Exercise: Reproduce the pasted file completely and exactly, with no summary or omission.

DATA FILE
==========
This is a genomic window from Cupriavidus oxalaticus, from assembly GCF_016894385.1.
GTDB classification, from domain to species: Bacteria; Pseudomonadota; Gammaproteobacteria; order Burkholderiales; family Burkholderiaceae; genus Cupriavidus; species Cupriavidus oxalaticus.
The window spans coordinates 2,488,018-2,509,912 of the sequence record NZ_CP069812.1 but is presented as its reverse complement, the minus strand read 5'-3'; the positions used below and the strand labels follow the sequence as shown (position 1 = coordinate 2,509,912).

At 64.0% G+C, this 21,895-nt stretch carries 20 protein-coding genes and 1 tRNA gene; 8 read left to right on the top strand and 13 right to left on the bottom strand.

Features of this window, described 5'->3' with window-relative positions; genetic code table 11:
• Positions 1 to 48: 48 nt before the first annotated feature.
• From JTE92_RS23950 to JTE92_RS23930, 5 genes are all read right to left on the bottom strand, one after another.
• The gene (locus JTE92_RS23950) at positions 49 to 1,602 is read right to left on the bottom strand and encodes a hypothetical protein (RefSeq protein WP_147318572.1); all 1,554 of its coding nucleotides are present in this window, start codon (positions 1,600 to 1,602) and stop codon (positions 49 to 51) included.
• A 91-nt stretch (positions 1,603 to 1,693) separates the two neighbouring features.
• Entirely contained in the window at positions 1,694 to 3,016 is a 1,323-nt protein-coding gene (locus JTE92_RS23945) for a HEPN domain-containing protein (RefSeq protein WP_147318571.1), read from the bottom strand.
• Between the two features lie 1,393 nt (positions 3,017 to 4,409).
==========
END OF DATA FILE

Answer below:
This is a genomic window from Cupriavidus oxalaticus, from assembly GCF_016894385.1.
GTDB classification, from domain to species: Bacteria; Pseudomonadota; Gammaproteobacteria; order Burkholderiales; family Burkholderiaceae; genus Cupriavidus; species Cupriavidus oxalaticus.
The window spans coordinates 2,488,018-2,509,912 of the sequence record NZ_CP069812.1 but is presented as its reverse complement, the minus strand read 5'-3'; the positions used below and the strand labels follow the sequence as shown (position 1 = coordinate 2,509,912).

At 64.0% G+C, this 21,895-nt stretch carries 20 protein-coding genes and 1 tRNA gene; 8 read left to right on the top strand and 13 right to left on the bottom strand.

Features of this window, described 5'->3' with window-relative positions; genetic code table 11:
• Positions 1 to 48: 48 nt before the first annotated feature.
• From JTE92_RS23950 to JTE92_RS23930, 5 genes are all read right to left on the bottom strand, one after another.
• The gene (locus JTE92_RS23950) at positions 49 to 1,602 is read right to left on the bottom strand and encodes a hypothetical protein (RefSeq protein WP_147318572.1); all 1,554 of its coding nucleotides are present in this window, start codon (positions 1,600 to 1,602) and stop codon (positions 49 to 51) included.
• A 91-nt stretch (positions 1,603 to 1,693) separates the two neighbouring features.
• Entirely contained in the window at positions 1,694 to 3,016 is a 1,323-nt protein-coding gene (locus JTE92_RS23945) for a HEPN domain-containing protein (RefSeq protein WP_147318571.1), read from the bottom strand.
• Between the two features lie 1,393 nt (positions 3,017 to 4,409).